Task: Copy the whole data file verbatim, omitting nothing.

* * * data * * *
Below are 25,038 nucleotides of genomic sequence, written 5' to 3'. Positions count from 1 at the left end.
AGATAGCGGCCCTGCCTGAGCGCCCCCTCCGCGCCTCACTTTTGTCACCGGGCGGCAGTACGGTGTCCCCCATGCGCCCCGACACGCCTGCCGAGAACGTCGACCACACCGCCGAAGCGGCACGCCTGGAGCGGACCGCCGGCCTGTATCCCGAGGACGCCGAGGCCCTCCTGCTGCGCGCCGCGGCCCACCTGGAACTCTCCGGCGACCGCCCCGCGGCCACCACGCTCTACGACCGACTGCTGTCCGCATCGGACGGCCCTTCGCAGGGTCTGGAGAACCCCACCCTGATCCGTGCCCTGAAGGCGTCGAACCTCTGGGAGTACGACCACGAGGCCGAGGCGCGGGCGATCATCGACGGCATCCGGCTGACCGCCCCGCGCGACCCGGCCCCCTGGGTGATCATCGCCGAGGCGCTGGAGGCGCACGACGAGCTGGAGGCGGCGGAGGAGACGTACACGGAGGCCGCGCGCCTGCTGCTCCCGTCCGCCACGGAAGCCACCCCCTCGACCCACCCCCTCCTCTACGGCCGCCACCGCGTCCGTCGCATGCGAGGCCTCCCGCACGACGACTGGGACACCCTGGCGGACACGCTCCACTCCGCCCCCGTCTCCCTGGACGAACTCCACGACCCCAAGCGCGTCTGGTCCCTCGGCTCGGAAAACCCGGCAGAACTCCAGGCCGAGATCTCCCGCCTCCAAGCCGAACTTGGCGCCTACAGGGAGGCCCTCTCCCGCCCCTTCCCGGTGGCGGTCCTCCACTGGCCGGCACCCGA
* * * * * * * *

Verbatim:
Below are 25,038 nucleotides of genomic sequence, written 5' to 3'. Positions count from 1 at the left end.
AGATAGCGGCCCTGCCTGAGCGCCCCCTCCGCGCCTCACTTTTGTCACCGGGCGGCAGTACGGTGTCCCCCATGCGCCCCGACACGCCTGCCGAGAACGTCGACCACACCGCCGAAGCGGCACGCCTGGAGCGGACCGCCGGCCTGTATCCCGAGGACGCCGAGGCCCTCCTGCTGCGCGCCGCGGCCCACCTGGAACTCTCCGGCGACCGCCCCGCGGCCACCACGCTCTACGACCGACTGCTGTCCGCATCGGACGGCCCTTCGCAGGGTCTGGAGAACCCCACCCTGATCCGTGCCCTGAAGGCGTCGAACCTCTGGGAGTACGACCACGAGGCCGAGGCGCGGGCGATCATCGACGGCATCCGGCTGACCGCCCCGCGCGACCCGGCCCCCTGGGTGATCATCGCCGAGGCGCTGGAGGCGCACGACGAGCTGGAGGCGGCGGAGGAGACGTACACGGAGGCCGCGCGCCTGCTGCTCCCGTCCGCCACGGAAGCCACCCCCTCGACCCACCCCCTCCTCTACGGCCGCCACCGCGTCCGTCGCATGCGAGGCCTCCCGCACGACGACTGGGACACCCTGGCGGACACGCTCCACTCCGCCCCCGTCTCCCTGGACGAACTCCACGACCCCAAGCGCGTCTGGTCCCTCGGCTCGGAAAACCCGGCAGAACTCCAGGCCGAGATCTCCCGCCTCCAAGCCGAACTTGGCGCCTACAGGGAGGCCCTCTCCCGCCCCTTCCCGGTGGCGGTCCTCCACTGGCCGGCACCCGA